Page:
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  • $\begingroup$ Thank you for your answer. I found the part about the collection of Hydrogen relative to the speed of the craft to be especially insightful. This concept would open up (literally) a universe of possibilities! Thank you! $\endgroup$ – Jonathan Welsher Sep 19 '14 at 19:30
  • $\begingroup$ Glad you found it interesting! $\endgroup$ – GdD Sep 19 '14 at 22:30
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    $\begingroup$ There are some vast assumptions in this "answer"... $\endgroup$ – Erik Dec 28 '14 at 19:13
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    $\begingroup$ The answer links to the wikipedia article on the Bussard ramjet concept, but the WP article basically says that the concept doesn't work. $\endgroup$ – Ben Crowell Jul 26 '16 at 13:14
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    $\begingroup$ It doesn't say it won't work, more than they don't know how to make it work. It's a theoretical question. $\endgroup$ – GdD Jul 26 '16 at 13:54
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The issue is that the collection mechanism tends to produce more drag than thrust. Robert Zubrin and Dana Andrews showed that this makes most Bussard Ramjet-type starship propulsion impractical.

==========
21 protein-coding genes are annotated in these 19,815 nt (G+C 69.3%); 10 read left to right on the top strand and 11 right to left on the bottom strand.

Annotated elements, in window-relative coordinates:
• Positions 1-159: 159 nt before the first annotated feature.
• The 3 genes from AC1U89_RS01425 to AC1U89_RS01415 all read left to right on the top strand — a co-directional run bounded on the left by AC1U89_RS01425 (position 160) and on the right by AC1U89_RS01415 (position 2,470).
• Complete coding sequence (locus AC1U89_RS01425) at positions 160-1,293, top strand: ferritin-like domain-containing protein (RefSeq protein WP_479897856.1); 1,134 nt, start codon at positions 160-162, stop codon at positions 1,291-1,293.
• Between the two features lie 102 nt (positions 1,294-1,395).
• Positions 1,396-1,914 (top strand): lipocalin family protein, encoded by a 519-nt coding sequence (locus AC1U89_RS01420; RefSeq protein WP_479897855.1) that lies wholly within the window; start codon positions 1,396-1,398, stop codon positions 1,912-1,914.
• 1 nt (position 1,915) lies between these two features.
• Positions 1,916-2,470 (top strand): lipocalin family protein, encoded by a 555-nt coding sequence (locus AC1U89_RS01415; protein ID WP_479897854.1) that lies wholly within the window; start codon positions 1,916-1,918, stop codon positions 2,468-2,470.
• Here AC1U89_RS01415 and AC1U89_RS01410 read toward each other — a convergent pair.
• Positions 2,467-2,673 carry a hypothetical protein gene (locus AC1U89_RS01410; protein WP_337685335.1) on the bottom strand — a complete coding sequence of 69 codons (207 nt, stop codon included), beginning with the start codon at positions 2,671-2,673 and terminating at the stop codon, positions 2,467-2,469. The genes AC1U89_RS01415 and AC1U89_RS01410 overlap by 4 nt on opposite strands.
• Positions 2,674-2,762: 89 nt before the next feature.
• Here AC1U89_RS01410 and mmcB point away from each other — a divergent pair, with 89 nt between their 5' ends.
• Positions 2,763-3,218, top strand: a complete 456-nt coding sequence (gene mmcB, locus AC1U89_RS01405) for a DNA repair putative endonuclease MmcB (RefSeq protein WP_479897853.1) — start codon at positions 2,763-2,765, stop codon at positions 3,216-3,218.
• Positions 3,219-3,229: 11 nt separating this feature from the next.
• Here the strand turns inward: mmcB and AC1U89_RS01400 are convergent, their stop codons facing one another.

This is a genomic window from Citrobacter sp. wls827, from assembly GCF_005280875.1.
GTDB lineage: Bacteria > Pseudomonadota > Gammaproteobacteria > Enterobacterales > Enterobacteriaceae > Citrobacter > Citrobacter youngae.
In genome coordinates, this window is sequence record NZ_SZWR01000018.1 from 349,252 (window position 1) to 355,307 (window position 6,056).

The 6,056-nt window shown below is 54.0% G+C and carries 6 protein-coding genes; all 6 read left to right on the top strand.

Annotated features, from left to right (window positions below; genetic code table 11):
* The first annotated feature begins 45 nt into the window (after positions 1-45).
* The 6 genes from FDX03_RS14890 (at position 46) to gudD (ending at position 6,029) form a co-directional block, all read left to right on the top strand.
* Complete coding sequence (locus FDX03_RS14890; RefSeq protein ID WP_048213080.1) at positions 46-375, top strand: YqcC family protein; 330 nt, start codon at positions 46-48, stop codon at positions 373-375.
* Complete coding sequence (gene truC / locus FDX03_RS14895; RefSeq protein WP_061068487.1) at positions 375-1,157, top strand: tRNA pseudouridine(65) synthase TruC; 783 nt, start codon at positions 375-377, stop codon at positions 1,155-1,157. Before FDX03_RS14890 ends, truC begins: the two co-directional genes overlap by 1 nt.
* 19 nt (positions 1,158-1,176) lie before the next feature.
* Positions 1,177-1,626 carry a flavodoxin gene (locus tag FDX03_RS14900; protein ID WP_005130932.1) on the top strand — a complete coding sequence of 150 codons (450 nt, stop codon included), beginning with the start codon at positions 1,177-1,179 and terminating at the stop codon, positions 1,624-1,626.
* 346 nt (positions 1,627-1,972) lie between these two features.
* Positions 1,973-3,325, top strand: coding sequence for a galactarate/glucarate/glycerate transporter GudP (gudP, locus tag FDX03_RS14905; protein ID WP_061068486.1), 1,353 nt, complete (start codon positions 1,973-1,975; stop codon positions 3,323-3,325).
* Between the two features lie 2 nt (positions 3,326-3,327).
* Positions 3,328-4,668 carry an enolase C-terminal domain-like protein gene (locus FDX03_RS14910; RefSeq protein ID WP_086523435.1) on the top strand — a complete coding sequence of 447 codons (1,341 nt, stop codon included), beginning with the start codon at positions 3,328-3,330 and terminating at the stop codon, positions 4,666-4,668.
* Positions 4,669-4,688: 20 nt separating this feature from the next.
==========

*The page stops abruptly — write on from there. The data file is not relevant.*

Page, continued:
In fact, this sort of mechanism is so good at producing drag, it actually does function well for decelerating a starship once it reaches its destination, meaning that the starship can carry a larger payload or travel faster. This is called the magsail. Bit of history here.

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As for the amount of hydrogen in Interstellar space, at present the estimates state that although the density varies. It could be as high as 1 atom per cubic centimeter in some regions. Which would mean that the magnetic scoop would need to be large enough to collect enough fuel to power the various system on board, as well as fueling the vehicle and stockpiling for regions such as planetary systems that will have much lower densities of hydrogen. Once a vehicle reaches interstellar space and the effects of planetary gravity reduce, then the need for hydrogen as a fuel will lessen. Of course at this point its all conjecture as the majority of a galaxies mass is located in regions of interstellar space, and with mass comes gravity. As we cant see this mass,(Dark matter and Dark energy) we have no idea of what to expect.

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    $\begingroup$ The science in this answer is wrong. The discussion of gravity is completely off base. Gravity is not relevant for interstellar travel, basically because the kinetic energies are so far out of proportion to the gravitational potentials involved. $\endgroup$ – Ben Crowell Jul 26 '16 at 13:13

protected by Community May 25 '17 at 16:48